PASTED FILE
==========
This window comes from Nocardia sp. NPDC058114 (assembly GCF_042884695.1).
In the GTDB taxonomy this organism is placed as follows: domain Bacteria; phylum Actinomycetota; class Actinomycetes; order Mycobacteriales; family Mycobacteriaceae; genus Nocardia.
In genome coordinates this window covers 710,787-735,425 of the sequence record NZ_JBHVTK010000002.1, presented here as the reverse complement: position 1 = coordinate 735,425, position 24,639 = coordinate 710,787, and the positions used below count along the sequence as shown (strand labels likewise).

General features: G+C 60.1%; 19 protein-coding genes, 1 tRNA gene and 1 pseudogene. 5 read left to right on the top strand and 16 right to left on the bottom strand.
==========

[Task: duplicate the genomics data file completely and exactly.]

This window comes from Nocardia sp. NPDC058114 (assembly GCF_042884695.1).
In the GTDB taxonomy this organism is placed as follows: domain Bacteria; phylum Actinomycetota; class Actinomycetes; order Mycobacteriales; family Mycobacteriaceae; genus Nocardia.
In genome coordinates this window covers 710,787-735,425 of the sequence record NZ_JBHVTK010000002.1, presented here as the reverse complement: position 1 = coordinate 735,425, position 24,639 = coordinate 710,787, and the positions used below count along the sequence as shown (strand labels likewise).

General features: G+C 60.1%; 19 protein-coding genes, 1 tRNA gene and 1 pseudogene. 5 read left to right on the top strand and 16 right to left on the bottom strand.